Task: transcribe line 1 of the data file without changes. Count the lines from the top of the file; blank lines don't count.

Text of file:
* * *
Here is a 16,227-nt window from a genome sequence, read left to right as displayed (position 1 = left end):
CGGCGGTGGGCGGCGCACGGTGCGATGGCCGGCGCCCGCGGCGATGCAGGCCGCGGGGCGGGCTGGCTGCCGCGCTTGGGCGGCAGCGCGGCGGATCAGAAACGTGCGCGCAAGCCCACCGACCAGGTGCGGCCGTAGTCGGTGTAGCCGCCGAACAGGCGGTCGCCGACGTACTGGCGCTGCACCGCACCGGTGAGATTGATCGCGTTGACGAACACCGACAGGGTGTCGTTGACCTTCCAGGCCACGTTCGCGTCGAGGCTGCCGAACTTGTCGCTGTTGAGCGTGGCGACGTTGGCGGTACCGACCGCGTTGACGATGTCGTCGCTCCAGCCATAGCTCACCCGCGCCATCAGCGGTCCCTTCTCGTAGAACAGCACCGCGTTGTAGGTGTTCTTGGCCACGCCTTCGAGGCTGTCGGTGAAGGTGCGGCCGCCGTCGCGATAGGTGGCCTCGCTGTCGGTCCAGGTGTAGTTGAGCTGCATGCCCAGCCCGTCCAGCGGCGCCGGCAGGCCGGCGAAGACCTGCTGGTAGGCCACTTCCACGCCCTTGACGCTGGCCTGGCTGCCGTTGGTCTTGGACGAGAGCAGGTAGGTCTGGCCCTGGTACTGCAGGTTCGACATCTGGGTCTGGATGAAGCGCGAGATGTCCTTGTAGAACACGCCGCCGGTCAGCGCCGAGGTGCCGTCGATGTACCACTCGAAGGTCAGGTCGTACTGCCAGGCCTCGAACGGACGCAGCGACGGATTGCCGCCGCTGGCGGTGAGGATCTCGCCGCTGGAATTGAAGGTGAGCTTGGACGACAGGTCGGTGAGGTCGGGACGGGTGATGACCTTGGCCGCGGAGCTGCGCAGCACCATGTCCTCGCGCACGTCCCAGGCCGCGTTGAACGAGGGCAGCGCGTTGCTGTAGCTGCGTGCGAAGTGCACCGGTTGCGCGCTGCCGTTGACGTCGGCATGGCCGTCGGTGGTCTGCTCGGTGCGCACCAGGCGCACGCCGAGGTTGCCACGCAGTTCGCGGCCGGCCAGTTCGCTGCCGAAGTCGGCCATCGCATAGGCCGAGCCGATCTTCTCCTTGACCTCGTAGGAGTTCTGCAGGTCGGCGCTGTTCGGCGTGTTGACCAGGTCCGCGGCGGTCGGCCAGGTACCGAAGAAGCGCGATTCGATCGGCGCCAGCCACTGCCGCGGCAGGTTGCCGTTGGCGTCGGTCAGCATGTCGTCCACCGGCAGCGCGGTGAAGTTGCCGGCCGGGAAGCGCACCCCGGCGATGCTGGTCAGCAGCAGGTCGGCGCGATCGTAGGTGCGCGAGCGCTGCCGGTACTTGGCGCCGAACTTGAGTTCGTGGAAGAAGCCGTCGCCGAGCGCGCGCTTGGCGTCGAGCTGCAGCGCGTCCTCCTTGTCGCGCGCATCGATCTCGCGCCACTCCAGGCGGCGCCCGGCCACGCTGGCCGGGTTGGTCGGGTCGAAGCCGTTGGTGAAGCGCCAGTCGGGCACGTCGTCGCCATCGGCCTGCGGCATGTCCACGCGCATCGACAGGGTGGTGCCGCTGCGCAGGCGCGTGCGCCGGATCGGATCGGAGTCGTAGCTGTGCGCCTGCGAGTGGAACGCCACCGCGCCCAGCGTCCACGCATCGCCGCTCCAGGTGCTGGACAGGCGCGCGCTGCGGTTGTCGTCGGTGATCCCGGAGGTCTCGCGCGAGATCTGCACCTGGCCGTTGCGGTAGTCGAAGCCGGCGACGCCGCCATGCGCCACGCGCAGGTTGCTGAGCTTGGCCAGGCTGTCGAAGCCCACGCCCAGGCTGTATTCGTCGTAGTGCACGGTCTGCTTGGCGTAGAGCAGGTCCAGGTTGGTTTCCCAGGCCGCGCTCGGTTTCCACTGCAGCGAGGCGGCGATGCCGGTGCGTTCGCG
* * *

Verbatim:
Here is a 16,227-nt window from a genome sequence, read left to right as displayed (position 1 = left end):